Headspace is one of the meditation apps I use (less often than I want to these days, but oh well), and Andy Puddicombe is the face (and voice) of that app. That book explains the approach and sprinkles it with a number of anecdotes, making it very approachable and funny. I probably would have benefited from this book more if not after hours of Headspace-the-app. Still – good reminders, pleasantry written, some funny anecdotes πŸ™‚

To Be Taught, If Fortunate – Becky Chambers

A chronicle about a long-term space mission – 4 people on a starship, exploring 4 very different planets. It has a solid, competent crew, and science, and feels, and it feels so much longer (in a good way!!) than the small amount of pages, and it’s lovely, and am I fangirling a little bit too hard here? naaaahhh…

The Long Way to a Small, Angry Planet – Becky Chambers

That one is a (re-)re-read; Becky Chambers got a Hugo for the Wayfarers series, so I re-read that one for celebration. This is the third time I read it in less than three years (which is very rare in these days of book abundance), and I still love it a little bit more every time. I expect I’ll re-read the two others of the series before the end of the year.

And since apparently I haven’t talked about this book here yet, and it’s one of my favorite books of all times, let’s fix that! This is the story of the crew of the Wayfarer, a tunneling ship: they punch holes in space-time to make space travel shorter. And they get hired to go punch in a place that doesn’t have a tunnel yet, for a trip that’s roughly a year long. The whole thing reads like a VERY wholesome Firefly, and is my personal own equivalent of a cup of thick, hot chocolate in a pillow fort.

Lake Silence – Anne Bishop

I discovered Anne Bishop with her Others series – a urban fantasy series with shapeshifters and vampires and the like, but where the “usual” dynamics is flipped: the Others own the lands, the humans are barely tolerated, and they’d better not misbehave, unless they really want to end up Deceased, Location Unknown.

Lake Silence’s world is the same as the one from The Others, which I quite liked, but in a different community and with a different set of characters. And… I was not convinced. I still like the idea of the world, but I didn’t manage to get enthusiastic about that installment – I was actually quite bored (it felt repetitive), considered several times to not finish it, and all in all that was a disappointment.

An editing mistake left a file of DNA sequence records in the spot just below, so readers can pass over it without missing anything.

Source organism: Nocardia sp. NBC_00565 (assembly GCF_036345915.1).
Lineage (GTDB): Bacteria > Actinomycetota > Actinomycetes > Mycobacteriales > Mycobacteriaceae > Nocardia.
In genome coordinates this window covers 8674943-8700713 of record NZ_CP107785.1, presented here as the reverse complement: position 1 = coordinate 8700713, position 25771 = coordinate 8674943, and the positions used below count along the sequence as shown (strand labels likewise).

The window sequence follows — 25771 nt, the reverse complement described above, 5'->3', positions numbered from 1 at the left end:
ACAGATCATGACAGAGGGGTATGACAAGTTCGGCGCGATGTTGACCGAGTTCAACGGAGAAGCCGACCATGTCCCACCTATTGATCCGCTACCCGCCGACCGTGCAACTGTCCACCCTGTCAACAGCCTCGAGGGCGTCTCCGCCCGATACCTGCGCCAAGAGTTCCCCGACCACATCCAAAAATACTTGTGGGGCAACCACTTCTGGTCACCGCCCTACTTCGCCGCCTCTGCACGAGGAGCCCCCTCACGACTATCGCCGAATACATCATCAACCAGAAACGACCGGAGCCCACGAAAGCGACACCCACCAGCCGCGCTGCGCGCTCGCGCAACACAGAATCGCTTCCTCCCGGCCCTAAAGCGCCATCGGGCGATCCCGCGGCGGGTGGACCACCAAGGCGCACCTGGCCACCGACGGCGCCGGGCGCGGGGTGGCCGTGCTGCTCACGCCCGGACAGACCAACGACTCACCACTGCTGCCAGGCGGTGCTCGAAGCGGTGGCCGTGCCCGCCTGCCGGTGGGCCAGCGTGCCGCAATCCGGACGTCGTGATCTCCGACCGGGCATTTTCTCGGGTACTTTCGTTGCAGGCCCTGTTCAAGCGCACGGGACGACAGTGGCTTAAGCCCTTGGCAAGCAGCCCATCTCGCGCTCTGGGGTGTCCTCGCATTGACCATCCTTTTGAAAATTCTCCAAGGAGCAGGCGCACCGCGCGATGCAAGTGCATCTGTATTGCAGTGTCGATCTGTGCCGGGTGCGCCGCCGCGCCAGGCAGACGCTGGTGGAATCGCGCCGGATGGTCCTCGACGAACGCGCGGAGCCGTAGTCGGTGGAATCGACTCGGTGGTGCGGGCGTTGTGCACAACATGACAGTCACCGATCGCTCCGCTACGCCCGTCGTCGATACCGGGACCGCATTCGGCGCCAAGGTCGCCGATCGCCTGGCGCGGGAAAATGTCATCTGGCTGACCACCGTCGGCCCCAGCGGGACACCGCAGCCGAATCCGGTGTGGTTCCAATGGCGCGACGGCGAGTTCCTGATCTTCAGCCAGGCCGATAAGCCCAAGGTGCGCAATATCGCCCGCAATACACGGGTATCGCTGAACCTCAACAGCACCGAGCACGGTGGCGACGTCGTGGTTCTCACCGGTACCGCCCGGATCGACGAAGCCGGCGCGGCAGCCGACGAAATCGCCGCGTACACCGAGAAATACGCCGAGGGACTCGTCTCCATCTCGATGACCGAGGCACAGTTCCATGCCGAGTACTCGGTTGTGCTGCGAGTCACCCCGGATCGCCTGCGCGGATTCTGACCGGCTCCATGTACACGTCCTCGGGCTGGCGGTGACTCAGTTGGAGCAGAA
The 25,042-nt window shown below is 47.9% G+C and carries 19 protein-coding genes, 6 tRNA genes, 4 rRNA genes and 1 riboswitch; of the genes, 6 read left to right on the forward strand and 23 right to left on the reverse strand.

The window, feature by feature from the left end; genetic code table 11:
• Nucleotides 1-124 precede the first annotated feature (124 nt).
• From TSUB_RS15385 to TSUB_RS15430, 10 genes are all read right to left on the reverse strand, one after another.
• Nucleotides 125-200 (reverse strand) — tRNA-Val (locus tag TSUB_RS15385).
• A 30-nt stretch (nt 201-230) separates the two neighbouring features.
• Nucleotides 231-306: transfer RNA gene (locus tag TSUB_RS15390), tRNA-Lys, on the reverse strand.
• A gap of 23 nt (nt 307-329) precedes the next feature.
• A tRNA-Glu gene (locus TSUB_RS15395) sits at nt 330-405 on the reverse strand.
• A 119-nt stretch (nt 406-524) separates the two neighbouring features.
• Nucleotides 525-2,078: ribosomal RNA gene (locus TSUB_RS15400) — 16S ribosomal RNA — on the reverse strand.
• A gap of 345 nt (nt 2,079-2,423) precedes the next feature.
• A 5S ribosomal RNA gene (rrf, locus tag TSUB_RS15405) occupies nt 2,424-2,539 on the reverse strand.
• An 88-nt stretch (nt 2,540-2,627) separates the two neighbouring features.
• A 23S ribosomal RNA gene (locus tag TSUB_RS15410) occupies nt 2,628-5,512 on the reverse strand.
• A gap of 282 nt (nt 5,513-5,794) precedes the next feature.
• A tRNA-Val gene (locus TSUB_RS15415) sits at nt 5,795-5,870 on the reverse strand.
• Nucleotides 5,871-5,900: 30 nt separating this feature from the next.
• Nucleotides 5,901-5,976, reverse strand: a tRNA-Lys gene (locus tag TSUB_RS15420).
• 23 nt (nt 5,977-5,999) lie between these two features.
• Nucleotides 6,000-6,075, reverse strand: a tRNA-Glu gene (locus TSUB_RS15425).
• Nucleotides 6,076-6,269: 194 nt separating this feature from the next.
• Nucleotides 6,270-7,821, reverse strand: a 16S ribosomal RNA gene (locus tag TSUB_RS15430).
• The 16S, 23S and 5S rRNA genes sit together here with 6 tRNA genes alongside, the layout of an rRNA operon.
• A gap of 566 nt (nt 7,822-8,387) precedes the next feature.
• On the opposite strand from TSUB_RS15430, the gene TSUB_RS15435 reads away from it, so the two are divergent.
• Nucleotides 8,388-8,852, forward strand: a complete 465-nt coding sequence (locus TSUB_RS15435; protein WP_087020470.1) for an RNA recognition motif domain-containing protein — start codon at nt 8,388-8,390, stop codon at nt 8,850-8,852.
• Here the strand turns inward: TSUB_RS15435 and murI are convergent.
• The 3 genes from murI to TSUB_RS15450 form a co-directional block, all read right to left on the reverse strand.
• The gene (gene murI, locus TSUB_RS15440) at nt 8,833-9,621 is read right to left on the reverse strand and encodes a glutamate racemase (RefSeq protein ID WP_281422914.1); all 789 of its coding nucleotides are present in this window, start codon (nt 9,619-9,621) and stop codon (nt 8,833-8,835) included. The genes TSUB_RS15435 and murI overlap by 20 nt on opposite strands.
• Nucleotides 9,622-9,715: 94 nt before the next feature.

Because Internet: Understanding the New Rules of Language – Gretchen McCulloch

A very neat book about the internet, as viewed by a linguist. It has chapters about the tone of writing, punctuation, emojis, memes, conversations… and it’s generally delightful, I learnt a ton of things, it made me giggle more than a few times, and it was all in all a great, informative read.

Cool stuff

This epic recreation of Deep Space Nine is so huge, I can practically fit inside! [text with images]- what it says: a huge LEGO Star Trek DS9 model πŸ™‚

Swearing: attempts to ban it are a waste of time – wherever there is language, people cuss [text] – an article about swearing that touches its function, and a few factoids. As an unrepentant swearer, I cannot not share this πŸ™‚

Version Museum – a visual history of your favorite technology [images]- if you really wanted to see how Apple’s website looked in 1996 or want a hit of nostalgia at the look of Word 2.0. It’s actually pretty neat πŸ™‚

Raytracing – in Excel!! [short video] – someone made a raytracer in Excel, and that just made me laugh in delight πŸ˜€

New Proof Settles How to Approximate Numbers Like Pi [text] – a cool result in number theory, explained in a way that makes sense to non-number theorists. I probably would have liked a tiny bit more detail about the graph theory tools involved, but still, the writing is neat.

A very wholesome Twitter thread about someone talking about his grandmother’s love of D&D – it has gnomes and jewelry.

A couple of videos about a custom pick-up on a Tesla base: the “fake commercial” video TRUCKLA: The world’s first Tesla pickup truck [short video], and the “making of”: I TURNED MY TESLA INTO A PICKUP TRUCK [long video]. I thought I had posted that already, apparently not, let’s fix it.

Kerbal Space Program 2 has been announced – to be honest, KSP is one of “those games that sound so very cool but that I just can’t manage to play”, whether it’s a matter of interest or of general skill or learning curve; I’m definitely curious about what they’ll do with KSP2.

A Mathematical Model Unlocks the Secrets of Vision – vision is complicated and not that well understood, and so anything that gives more idea about how it works is, to me, fascinating πŸ™‚

Cool stuff

Short one this week, and late on top of that, but oh well πŸ™‚

This problem seems hard, then it doesn’t, but it really is. (2011 IMO, P2) – a video solving a problem from the International Math Olympiads that stuck a lot of the students. The problem is pretty fun and the solution is very pretty πŸ™‚

Cook, Serve, Delicious 3 Takes The Intense Restaurant Sim On The Road – Cook, Serve, Delicious 3 has just been announced and I’m ready for it. I’ve played the first one A Lot, the second one a lot (that’s a bit less than A Lot :P), and I’m looking forward to the third one πŸ™‚

The Best Way to Thaw Meat – my husband showed me a few of Adam Ragusea’s videos, and they’re indeed very enjoyable and informative. As for this specific one, since my microwave oven decided to die on me probably for good this time (and I’m waiting for its replacement to be delivered), I actually tested what he’s saying, and it indeed works pretty well. Not as fast, but less risky too… so definitely something to keep in mind if I’m not in a hurry πŸ™‚